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Jan 10, 2013 05:39 PM

Monterey Fisherman’s Wharf Chowder Ranking

Monday was gorgeous so Mom and I headed to Fisherman’s Wharf for a stroll and lunch. Must be at least 10 years since I last walked on this pier, I think. Nowadays the restaurants having hawkers offering up drink specials, free appetizers and samples of clam chowder. All of them were made in the overthickened, commercial style, but I’m one who rarely passes up a tasting opportunity. I tried the chowders offered and rank them from worst to best.

5) Crabby Jim’s - Ugh, overcooked and stale tasting with an unnaturally dark, carmelized hue.

4) Abalonetti’s - Bright white color with bits of bacon, almost fluffy in texture rather than dense, modest clam influence, tasting more of cream, onions and fresh potatoes, clean finish.

3) Old Fisherman’s Grotto - From the Shake family, this tastes the same as the family’s chowder served at The Fishhopper on Cannery Row. Instead of using disposable plastic serving cups, the samples are served in reusable stainless steel condiment cups. Straight forward, direct clam flavor of moderate intensity, too thick but not gluey in texture.

Tie 1) Dominico’s - Like the Grotto, also served in stainless steel. When I expressed my appreciation for not using disposables, the gentleman said, “We’re real fishermen and have to protect the seas. We try not to overuse plastics.” Brinier than others with more clam flavor and a touch of crab sweetness, mingled with thyme, other herbs and savories. Too salty unfortunately or it would have been the run away winner. More like the Monterey fishermen’s chowder I remember from childhood.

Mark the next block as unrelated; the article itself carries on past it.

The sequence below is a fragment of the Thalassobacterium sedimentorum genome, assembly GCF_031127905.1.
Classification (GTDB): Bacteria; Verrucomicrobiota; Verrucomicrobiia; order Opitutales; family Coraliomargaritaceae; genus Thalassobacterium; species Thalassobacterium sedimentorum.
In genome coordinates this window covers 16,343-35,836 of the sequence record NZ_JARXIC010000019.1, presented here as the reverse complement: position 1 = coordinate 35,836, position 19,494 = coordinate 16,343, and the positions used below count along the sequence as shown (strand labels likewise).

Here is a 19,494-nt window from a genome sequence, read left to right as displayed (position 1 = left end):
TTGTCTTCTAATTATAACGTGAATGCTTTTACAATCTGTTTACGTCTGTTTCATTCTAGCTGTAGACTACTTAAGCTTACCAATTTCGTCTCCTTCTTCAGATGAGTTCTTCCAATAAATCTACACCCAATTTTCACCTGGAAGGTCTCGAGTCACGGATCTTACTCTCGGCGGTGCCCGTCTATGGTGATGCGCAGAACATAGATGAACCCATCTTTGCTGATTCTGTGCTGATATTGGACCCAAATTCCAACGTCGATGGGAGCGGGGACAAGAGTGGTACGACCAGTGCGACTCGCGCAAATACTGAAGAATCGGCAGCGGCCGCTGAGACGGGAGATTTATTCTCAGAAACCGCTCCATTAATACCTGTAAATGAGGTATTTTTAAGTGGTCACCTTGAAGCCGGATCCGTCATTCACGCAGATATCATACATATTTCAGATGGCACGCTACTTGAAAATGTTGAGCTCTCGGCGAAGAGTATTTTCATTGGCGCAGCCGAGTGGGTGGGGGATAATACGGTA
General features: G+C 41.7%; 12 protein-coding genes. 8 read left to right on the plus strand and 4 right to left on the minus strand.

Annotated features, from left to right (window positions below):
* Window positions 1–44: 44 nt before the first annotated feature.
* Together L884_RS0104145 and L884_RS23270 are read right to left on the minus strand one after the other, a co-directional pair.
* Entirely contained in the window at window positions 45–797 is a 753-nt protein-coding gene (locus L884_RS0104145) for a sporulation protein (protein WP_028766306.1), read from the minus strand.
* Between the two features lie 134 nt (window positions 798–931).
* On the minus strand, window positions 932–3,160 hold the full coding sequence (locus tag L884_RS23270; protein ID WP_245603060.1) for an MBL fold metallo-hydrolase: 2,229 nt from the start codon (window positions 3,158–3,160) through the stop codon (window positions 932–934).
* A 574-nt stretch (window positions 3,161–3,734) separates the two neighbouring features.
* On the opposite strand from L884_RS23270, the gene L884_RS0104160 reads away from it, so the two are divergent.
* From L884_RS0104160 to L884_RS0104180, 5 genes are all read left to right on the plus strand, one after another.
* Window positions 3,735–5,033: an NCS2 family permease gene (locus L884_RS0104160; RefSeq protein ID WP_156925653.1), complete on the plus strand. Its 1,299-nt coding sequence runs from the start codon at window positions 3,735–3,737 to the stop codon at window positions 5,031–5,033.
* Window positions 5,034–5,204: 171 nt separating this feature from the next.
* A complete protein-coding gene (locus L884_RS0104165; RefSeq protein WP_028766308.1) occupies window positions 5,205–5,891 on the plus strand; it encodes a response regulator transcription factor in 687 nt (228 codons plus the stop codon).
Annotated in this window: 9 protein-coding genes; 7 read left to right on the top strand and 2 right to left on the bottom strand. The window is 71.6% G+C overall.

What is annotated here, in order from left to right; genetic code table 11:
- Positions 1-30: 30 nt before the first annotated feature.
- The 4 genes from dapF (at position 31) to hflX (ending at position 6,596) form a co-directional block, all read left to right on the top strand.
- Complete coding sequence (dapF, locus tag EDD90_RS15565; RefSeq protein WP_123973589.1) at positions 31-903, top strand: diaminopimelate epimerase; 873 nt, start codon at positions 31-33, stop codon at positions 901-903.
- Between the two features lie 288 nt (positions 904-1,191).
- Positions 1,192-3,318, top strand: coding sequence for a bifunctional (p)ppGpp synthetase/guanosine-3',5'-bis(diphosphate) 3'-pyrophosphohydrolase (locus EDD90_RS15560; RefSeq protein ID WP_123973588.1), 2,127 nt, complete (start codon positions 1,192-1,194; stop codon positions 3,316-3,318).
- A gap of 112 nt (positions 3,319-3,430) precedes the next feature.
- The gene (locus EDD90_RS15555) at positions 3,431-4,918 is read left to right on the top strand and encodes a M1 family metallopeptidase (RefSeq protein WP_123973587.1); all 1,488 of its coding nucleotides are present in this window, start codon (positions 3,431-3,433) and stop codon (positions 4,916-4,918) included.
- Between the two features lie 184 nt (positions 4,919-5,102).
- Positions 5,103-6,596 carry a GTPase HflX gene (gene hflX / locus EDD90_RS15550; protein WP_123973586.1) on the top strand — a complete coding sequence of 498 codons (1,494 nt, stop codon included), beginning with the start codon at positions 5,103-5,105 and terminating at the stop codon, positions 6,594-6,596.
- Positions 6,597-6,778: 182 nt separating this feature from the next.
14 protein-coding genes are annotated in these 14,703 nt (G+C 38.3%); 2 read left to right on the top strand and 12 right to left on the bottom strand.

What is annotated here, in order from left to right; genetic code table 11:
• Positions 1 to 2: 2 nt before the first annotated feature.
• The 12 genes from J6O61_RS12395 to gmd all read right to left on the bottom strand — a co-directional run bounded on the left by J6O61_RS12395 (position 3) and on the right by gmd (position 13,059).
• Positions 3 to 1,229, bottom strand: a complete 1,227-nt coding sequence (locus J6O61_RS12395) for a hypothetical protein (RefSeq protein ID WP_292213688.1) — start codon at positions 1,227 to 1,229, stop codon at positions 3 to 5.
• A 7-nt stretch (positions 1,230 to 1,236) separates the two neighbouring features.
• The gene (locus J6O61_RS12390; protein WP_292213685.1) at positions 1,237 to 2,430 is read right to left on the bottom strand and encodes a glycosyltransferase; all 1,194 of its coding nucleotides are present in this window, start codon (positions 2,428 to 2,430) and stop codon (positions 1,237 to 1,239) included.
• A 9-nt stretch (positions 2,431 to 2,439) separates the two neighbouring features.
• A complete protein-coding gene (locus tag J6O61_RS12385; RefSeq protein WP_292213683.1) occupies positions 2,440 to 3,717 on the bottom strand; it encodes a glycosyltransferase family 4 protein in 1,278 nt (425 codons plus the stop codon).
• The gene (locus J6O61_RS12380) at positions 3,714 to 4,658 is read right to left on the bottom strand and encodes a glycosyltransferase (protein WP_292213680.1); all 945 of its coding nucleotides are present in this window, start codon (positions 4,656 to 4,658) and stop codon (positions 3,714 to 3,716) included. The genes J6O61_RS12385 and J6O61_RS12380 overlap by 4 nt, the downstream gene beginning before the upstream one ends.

Tie 1) Isabella’s - Also owned by the Shake family. Fuller, deeper clam flavor, tender bits of clam, very buttery, plasticky mouthfeel and mucilaginous texture.

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  1. Melanie-

    Were these all cream style (New England) chowders?

    11 Replies
    1. re: ChinoWayne

      None of these chowders had any tomatoes in them. All had dairy but I'd hesitate to call them New England since they're thick enough to stand up a spoon. I don't know why the public out here demands this bastardized thickening. A couple of the stands had a sample or two already served and sitting on the counter. When you walk up, they then dump out the cooled sample from the cup and ladle in hot chowder. The cold chowder falls out of the cup looking like a rubbery hockey puck into the trash and lands with a "thud" --- nothing liquid about it.

      Next month the Santa Cruz boardwalk will have its chowder contest and public tasting.

      1. re: Melanie Wong

        Interesting, I'd always associated Monterey Bay and San Francisco with tomato based clam chowder which has a very different flavor profile, and to me, is a great representation of a classic dish with ingredients locally sourced and reflective of regional custom. I love the robust broth in tomato based chowder and that you can vary it with any number of herbs, etc. which will not get lost under cream and other thickeners.